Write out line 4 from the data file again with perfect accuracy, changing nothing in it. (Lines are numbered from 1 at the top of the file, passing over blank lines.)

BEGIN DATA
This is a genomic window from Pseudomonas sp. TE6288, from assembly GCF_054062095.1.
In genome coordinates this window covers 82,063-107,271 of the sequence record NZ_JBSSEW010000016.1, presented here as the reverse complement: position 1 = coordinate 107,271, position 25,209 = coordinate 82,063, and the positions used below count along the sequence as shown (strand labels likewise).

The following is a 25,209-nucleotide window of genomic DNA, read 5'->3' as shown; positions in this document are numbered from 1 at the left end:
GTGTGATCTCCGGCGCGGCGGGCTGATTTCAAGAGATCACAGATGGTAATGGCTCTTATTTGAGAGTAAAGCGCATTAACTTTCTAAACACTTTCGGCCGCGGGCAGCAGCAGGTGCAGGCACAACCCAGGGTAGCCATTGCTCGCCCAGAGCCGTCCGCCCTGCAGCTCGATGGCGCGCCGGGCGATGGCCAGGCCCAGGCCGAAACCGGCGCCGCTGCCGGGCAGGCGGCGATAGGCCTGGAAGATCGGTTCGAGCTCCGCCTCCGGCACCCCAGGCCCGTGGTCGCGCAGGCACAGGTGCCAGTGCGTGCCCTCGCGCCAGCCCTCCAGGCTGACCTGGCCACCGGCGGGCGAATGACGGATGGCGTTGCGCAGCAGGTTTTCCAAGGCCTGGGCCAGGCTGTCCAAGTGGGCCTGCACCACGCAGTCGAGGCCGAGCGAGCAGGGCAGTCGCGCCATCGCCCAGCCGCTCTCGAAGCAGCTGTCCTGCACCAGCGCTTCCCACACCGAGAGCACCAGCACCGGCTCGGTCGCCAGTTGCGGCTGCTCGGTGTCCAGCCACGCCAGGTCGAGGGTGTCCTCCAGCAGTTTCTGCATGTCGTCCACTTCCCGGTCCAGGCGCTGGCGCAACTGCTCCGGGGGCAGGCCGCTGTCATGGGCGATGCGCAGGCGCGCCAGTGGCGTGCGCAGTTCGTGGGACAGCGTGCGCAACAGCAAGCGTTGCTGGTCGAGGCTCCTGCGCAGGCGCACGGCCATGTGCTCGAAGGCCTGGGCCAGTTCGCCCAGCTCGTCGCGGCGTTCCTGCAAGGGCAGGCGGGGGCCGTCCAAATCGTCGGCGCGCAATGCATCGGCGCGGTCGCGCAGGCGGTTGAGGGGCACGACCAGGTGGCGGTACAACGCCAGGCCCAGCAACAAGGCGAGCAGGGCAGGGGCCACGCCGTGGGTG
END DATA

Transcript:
GTGTGATCTCCGGCGCGGCGGGCTGATTTCAAGAGATCACAGATGGTAATGGCTCTTATTTGAGAGTAAAGCGCATTAACTTTCTAAACACTTTCGGCCGCGGGCAGCAGCAGGTGCAGGCACAACCCAGGGTAGCCATTGCTCGCCCAGAGCCGTCCGCCCTGCAGCTCGATGGCGCGCCGGGCGATGGCCAGGCCCAGGCCGAAACCGGCGCCGCTGCCGGGCAGGCGGCGATAGGCCTGGAAGATCGGTTCGAGCTCCGCCTCCGGCACCCCAGGCCCGTGGTCGCGCAGGCACAGGTGCCAGTGCGTGCCCTCGCGCCAGCCCTCCAGGCTGACCTGGCCACCGGCGGGCGAATGACGGATGGCGTTGCGCAGCAGGTTTTCCAAGGCCTGGGCCAGGCTGTCCAAGTGGGCCTGCACCACGCAGTCGAGGCCGAGCGAGCAGGGCAGTCGCGCCATCGCCCAGCCGCTCTCGAAGCAGCTGTCCTGCACCAGCGCTTCCCACACCGAGAGCACCAGCACCGGCTCGGTCGCCAGTTGCGGCTGCTCGGTGTCCAGCCACGCCAGGTCGAGGGTGTCCTCCAGCAGTTTCTGCATGTCGTCCACTTCCCGGTCCAGGCGCTGGCGCAACTGCTCCGGGGGCAGGCCGCTGTCATGGGCGATGCGCAGGCGCGCCAGTGGCGTGCGCAGTTCGTGGGACAGCGTGCGCAACAGCAAGCGTTGCTGGTCGAGGCTCCTGCGCAGGCGCACGGCCATGTGCTCGAAGGCCTGGGCCAGTTCGCCCAGCTCGTCGCGGCGTTCCTGCAAGGGCAGGCGGGGGCCGTCCAAATCGTCGGCGCGCAATGCATCGGCGCGGTCGCGCAGGCGGTTGAGGGGCACGACCAGGTGGCGGTACAACGCCAGGCCCAGCAACAAGGCGAGCAGGGCAGGGGCCACGCCGTGGGTG